weird, from Old English wyrd, fate, destiny (< "that which befalls one")
I like that. It seems grounded in some unadorned baseline reality. But of course, unadorned baseline realities are rare as hen's teeth these latter days, and "worth" -- like just about everything else -- has morphed into a form of what Marx called exchange value. As in...
businessmen, they drink my wine, plowmen dig my earth.
none of them along the line know what any of it is worth.
Or, maybe more to whatever point may be emerging here, as in Worth magazine. Or as in, what's it worth to you? Or as in, it ain't worth a plug nickel, your while, their salt, a hill of beans, its weight in gold, two in the bush, or the paper it's printed on.
But beans and birds and salt aside, worth has come to mean monetary value. Nowadays it is generally people, not fish, that are weighed in terms of their net worth. And me, out here on Highway 61, all I got's a thousand telephones that don't ring. Do you know where I can get rid of these things?
Never mind that. Rhetorical question. But listen, every time I see this book cover...
...I'm reminded of a slogan once popular in Germany...
Literally, it means "life unworthy of life," a phrase that was popularized by Nazi "eugenics theorists" to characterize the physically weak, the mentally ill -- and of course, the Jews.
Now, whoa! Hold the phone. That's an awfully extreme reading of Positive Psychology, doncha think? Well... consider this: "humanistic" psychologist Abraham Maslow once wrote...
The study of crippled, stunted, immature, and unhealthy specimens can yield only a cripple psychology and a cripple philosophy.
Maslow is credited as a source of the "positive psychology" meme (craze is more like it). For instance (quoting myself here, since we're on a Dylan run already, from Positively Fourth Street), in Positive Psychology in Practice, the authors of a paper called "Positive Psychology: Historical, Philosophical, and Epistemological Perspectives" say (p. 17):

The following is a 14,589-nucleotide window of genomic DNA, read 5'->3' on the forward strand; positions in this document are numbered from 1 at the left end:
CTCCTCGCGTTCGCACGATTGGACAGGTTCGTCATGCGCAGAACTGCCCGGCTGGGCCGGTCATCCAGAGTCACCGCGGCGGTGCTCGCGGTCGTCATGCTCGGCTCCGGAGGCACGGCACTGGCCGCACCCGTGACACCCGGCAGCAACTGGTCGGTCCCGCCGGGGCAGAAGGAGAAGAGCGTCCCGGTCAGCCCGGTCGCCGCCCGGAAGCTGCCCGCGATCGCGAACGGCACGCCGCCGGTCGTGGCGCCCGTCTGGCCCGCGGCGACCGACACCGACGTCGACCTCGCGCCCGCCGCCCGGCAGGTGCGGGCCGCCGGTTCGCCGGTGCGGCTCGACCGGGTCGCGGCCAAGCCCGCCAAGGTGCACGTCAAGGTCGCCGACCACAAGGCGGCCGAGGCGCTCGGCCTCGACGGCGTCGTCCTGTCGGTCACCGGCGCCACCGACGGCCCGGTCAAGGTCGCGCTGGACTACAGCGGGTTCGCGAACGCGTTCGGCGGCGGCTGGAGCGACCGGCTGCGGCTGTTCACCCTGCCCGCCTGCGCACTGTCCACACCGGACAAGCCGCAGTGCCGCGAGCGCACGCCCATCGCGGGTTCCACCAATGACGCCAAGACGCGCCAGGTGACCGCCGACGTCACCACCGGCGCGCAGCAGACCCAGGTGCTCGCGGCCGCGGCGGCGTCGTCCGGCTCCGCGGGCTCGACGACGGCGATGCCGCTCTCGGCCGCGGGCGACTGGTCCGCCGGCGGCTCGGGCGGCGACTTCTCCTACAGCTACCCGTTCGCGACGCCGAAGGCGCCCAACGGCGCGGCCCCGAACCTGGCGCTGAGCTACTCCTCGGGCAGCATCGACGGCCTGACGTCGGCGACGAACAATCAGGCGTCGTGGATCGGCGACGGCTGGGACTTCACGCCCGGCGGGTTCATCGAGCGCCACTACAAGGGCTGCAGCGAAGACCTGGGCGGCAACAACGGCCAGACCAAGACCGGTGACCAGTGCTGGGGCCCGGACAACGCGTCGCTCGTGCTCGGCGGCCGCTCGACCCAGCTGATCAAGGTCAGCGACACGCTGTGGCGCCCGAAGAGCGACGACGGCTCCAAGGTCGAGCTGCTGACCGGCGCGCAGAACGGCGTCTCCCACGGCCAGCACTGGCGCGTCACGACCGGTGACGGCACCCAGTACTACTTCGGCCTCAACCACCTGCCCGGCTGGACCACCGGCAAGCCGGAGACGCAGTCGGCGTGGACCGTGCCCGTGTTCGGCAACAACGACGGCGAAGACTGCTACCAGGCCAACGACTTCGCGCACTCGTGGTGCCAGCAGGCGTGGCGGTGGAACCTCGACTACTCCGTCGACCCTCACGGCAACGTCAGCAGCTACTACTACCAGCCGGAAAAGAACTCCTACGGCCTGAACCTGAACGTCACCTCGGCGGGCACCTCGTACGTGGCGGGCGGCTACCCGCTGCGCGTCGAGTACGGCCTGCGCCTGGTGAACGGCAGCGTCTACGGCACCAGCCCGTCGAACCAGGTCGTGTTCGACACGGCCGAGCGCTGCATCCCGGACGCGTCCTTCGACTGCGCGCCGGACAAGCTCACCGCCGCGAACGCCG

...the human being should, as Seligman and Csikszentmihalyi maintain, be conceptualized and understood as a being with inherent potentials for developing positive character traits or virtues. This idea is the core of the actualizing tendency as described by Rogers and self-actualization as described by Maslow. For positive psychology, the concept of good character thus becomes the central concept.
Now it seems to me that when you start out with an aversion to "cripple psychology," then catalog Character Strengths and Virtues in "A Handbook and Classification," as Martin Seligman has done, the time may not be long until those who fall outside such a taxonomy of vibrant smiling health are also catalogued and, who knows, maybe even rounded up. But of course, that can't happen here.
This poster is from the 1930's, and promotes the Nazi monthly Neues Volk (New People), the organ of the party's racial office. The text reads: "This genetically ill person will cost our people's community 60,000 marks over his lifetime. Citizens, that is your money. Read Neues Volk, the monthly of the racial policy office of the NSDAP."
It is so easy for fate and destiny (if you recall the first graf here) to be recalculated as faults and deficits -- and for the worth of lives thus deemed unworthy to be measured in tax dollars. But of course, that can't happen here either, not in this Culture of Life [caution: not for the squeamish].
Just to recap before pressing on: Seligman is the guy who invented Positive Psychology (and oh yeah, helped design the torture methods used at Guantanamo and Abu Ghraib), Csikszentmihalyi (pronounced chokin-yer-chicken) is the guy who wrote A Life Worth Living, and Maslow is the guy whose primary mentor was Edward L. Thorndike -- one of the most prominent boosters of eugenics in the United States.
Eugenics... had the support of leaders in academia. E.L. Thorndike and Leta Hollingworth popularized eugenics to generations of prospective classroom teachers.